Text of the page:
Ricoh said that Lindsey was terminated for not reporting an incident involving an employee who purportedly made a threat on Oct. 4, 2016—an incident Lindsey called "entirely pretextual."

"We strongly deny Ms. Lindsey's allegations and will vigorously defend these claims," said John Greco, public relations specialist with Ricoh USA. "Ricoh has very strong anti-discrimination and anti-harassment policies and offers employees multiple ways to report any inappropriate behavior. The company does not tolerate discrimination or harassment of any kind."

What Happened?

There are always two sides to a story, noted Joyce Chastain, SHRM-SCP, a regulatory compliance consultant with The Krizner Group in Tallahassee, Fla. But "even if the supervisor was kidding, it's not funny. How many times have I been involved in an investigation and the alleged wrongdoer said, 'I was just joking. Can't they take a joke?' "

The complaint's statements in this case are "so bizarre they're hard to believe," she said.

The ritual was purportedly held during a staff meeting, so many people who were in the room could confirm that the events occurred, Chastain noted.

"I'd be securing their comments and recollections right away," she said. "Depositions could be 12 to 18 months from now, at which point, those present might not work for Ricoh anymore."

Mark Kluger, an attorney with Kluger Healey in Florham Park, N.J., agreed, saying, "It is up to HR to get to the truth through those witnesses in an effort to assess the credibility of the employee's complaint well before the situation ends up in court."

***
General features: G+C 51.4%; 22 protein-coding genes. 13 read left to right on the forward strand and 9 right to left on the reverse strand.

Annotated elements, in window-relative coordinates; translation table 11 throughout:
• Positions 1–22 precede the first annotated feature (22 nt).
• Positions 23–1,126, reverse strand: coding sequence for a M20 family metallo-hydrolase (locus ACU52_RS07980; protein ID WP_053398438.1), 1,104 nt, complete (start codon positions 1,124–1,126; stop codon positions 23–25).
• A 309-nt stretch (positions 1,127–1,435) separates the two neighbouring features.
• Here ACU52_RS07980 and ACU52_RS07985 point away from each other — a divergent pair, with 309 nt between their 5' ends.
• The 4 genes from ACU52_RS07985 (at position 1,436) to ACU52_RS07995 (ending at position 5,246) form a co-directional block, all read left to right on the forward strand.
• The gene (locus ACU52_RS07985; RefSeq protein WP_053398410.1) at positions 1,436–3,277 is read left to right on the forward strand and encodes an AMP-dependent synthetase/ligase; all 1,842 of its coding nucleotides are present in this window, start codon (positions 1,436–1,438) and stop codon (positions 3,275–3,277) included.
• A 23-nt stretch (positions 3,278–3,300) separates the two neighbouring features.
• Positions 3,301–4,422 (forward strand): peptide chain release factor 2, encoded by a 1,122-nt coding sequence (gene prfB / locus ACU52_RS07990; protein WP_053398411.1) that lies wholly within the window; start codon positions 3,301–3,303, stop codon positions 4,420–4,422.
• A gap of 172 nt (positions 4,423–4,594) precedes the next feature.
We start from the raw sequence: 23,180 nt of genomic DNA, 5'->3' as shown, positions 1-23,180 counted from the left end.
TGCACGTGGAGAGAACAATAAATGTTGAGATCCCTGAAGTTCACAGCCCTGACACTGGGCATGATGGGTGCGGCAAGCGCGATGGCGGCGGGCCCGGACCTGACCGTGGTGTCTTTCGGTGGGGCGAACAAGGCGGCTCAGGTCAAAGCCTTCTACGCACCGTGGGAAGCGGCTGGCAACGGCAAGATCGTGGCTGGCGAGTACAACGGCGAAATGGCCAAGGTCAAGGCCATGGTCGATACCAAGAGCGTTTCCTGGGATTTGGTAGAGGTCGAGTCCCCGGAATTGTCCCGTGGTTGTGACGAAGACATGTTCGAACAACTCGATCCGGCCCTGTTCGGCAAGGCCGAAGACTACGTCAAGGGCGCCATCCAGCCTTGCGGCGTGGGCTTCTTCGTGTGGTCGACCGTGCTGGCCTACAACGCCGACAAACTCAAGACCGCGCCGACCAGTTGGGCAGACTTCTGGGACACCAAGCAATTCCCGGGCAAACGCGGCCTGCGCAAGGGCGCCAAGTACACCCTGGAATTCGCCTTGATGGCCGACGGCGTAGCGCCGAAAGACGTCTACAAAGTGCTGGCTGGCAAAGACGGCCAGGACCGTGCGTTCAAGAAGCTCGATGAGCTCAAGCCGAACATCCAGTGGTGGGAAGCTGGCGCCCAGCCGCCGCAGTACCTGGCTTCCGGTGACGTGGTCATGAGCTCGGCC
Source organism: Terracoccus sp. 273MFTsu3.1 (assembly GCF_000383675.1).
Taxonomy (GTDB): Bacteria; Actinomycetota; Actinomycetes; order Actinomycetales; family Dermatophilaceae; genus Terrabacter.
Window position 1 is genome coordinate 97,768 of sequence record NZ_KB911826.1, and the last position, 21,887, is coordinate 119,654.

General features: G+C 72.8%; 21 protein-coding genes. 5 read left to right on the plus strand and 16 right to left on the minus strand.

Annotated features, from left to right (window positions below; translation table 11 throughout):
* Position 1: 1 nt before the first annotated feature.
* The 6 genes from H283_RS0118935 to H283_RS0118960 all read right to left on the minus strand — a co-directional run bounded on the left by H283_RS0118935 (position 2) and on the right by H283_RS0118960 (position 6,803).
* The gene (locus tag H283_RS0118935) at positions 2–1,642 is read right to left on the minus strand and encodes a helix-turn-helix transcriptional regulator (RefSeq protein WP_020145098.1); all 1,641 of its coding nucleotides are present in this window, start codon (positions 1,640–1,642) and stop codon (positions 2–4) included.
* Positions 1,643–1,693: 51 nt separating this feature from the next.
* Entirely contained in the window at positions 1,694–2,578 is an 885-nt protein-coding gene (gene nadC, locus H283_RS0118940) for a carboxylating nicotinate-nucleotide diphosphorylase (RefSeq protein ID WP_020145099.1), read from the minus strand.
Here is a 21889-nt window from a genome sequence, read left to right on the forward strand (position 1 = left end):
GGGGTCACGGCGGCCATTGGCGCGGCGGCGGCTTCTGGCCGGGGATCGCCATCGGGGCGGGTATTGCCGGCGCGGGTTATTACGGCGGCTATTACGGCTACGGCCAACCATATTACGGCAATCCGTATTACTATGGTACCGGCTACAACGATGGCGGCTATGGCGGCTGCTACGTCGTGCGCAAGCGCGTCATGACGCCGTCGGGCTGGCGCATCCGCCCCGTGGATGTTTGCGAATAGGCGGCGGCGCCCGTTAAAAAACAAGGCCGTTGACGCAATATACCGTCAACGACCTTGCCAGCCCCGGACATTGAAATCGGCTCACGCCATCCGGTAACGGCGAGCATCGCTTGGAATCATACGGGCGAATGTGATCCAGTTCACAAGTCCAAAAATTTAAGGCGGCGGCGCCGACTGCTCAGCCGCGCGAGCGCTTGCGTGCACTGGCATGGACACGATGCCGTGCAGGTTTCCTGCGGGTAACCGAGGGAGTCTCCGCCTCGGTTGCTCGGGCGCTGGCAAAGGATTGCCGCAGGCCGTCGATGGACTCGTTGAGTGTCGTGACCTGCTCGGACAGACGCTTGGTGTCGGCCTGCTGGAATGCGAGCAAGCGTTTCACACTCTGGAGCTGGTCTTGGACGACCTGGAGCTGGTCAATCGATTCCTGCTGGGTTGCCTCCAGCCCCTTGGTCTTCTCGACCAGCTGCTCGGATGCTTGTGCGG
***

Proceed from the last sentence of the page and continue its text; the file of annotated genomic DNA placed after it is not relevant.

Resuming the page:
Faith in the Workplace

As for the pagan ritual, "If the supervisor was of a religion that believed strongly in possession and deliverance, you don't get to bring that into the workplace," Chastain said.

Chastain recalled one case in which an employer said employees could decorate their cubicles as long as the decorations were inoffensive. One employee was Wiccan and decorated her cube with symbols of her beliefs. Another employee who had to walk past this cube to get to her own was a fundamentalist Christian whose faith prohibited her from being close to such symbols. The Wiccan's decorations were "over the top," Chastain said. HR met with the employee and she took down the larger symbols, resolving the complaint without going to court.

Patti Perez, vice president of workplace strategy firm Emtrain in San Francisco, said, "The general rule is that there is nothing wrong with talking about your religion when you're doing so as informational. The problem comes when an employee, or worse, a manager, tries to proselytize, persuade or demean."

She once resolved a complaint involving a Jehovah's Witness employee who did not celebrate birthdays because of her religion but who felt pressured to participate in birthday celebrations with her department. Engaging in the activities, the employee argued, interfered with her religious beliefs.

[SHRM members-only toolkit: Accommodating Religion, Belief and Spirituality in the Workplace]

HR is in the best position to ensure that all workers are treating one another respectfully, Perez noted. "Failure to follow that expectation should be looked into and fixed."